The promise of personalized medicine can only be realized by marrying life sciences and biotechnology. In doing so, we can leverage the vast amounts of biological data that clinicians, the patients themselves, and their wearable medical devices can gather and share. Expanding medical knowledge resources on the Internet provides patients with the opportunity to proactively learn about their own medical conditions and various treatment options. Further, they can collaboratively work with their physicians and care team to benefit from the “new health”.
For a single individual, hundreds of gigabytes of information can be gathered from many tissue and cell types, at multiple time points, and under varying environmental conditions. The collected data sets can provide answers to the causes of disease and the best treatments for disease, both at the individual level and at the diseased subpopulation level.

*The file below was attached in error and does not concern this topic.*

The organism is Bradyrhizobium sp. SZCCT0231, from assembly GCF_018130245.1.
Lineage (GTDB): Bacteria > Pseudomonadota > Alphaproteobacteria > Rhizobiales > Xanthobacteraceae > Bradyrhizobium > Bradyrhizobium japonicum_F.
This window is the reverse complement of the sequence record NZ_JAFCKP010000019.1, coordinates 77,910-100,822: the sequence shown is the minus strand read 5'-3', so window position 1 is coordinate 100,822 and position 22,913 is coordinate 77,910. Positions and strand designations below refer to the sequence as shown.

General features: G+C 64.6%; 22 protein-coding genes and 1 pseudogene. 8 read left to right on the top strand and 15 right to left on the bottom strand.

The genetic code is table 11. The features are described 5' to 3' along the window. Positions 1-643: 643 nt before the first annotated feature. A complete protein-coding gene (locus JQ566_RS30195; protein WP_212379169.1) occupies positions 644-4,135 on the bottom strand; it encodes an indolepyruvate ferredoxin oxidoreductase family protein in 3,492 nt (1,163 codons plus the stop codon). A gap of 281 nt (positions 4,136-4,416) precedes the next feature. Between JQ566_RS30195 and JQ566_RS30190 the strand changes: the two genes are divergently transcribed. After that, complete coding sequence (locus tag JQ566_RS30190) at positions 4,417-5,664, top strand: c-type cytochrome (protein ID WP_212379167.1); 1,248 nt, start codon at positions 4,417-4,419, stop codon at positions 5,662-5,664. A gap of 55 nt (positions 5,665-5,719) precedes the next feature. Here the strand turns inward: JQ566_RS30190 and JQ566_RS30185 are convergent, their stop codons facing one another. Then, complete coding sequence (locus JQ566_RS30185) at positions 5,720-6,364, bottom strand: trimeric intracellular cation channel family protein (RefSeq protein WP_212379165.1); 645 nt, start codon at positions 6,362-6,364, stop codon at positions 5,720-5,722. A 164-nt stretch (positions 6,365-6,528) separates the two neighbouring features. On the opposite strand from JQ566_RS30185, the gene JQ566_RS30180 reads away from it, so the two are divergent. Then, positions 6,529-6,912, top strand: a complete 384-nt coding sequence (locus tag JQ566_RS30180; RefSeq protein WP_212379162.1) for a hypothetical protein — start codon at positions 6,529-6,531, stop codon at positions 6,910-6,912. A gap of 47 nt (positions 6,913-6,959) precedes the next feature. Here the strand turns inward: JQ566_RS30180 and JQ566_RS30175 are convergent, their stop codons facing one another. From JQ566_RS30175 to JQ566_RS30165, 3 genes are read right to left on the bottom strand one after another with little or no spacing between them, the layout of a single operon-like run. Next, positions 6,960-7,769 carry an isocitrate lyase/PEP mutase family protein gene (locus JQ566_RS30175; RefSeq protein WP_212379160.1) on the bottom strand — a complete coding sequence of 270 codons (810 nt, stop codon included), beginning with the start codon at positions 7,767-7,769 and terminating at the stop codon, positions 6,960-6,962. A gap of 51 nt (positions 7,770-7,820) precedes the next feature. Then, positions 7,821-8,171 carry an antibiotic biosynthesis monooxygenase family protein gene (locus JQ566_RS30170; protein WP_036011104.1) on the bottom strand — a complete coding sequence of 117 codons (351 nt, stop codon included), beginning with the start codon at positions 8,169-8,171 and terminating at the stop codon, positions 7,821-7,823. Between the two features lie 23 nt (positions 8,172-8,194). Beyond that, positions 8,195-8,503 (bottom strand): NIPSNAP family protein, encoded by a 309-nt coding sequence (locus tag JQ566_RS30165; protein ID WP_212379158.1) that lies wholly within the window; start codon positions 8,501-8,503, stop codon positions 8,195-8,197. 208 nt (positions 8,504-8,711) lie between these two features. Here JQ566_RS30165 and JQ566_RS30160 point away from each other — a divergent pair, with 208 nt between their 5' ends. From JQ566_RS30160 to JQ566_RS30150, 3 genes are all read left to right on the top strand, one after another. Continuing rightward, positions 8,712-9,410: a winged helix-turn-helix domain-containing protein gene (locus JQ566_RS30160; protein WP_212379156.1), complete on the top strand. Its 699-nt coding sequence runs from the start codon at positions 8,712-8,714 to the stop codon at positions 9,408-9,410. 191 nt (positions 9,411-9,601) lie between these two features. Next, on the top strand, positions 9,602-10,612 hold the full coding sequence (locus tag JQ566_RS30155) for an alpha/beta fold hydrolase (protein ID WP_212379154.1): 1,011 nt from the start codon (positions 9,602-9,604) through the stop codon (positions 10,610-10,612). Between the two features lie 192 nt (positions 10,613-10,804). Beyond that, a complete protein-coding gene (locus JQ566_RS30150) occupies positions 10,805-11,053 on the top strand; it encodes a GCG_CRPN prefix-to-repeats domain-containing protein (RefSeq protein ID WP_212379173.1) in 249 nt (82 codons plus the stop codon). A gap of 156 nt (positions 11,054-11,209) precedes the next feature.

This clinical and wearable/sensor generated data deluge will need to be managed with high performance data lakes and sophisticated predictive analytics. Integrating such data and constructing predictive models requires advanced approaches now employed mostly by physicists and climatologists. Managed data lakes and providing self-service access to data sets will be fundamental components of clinical data management and health informatics.
Personalized medicine, when enabled by a strong foundational data management infrastructure such as a managed data lake, takes into account individual genetic differences and other patient-population reported data. Where traditionally doctors just used past family history, socioeconomic circumstances, environmental factors they will now be assisted in personalized medicine by genetic testing, proteomic profiling, metabolomics analysis and a host of other scientific techniques that will become ubiquitous in the immediate future.
About the AuthorMore Content by John Poonnen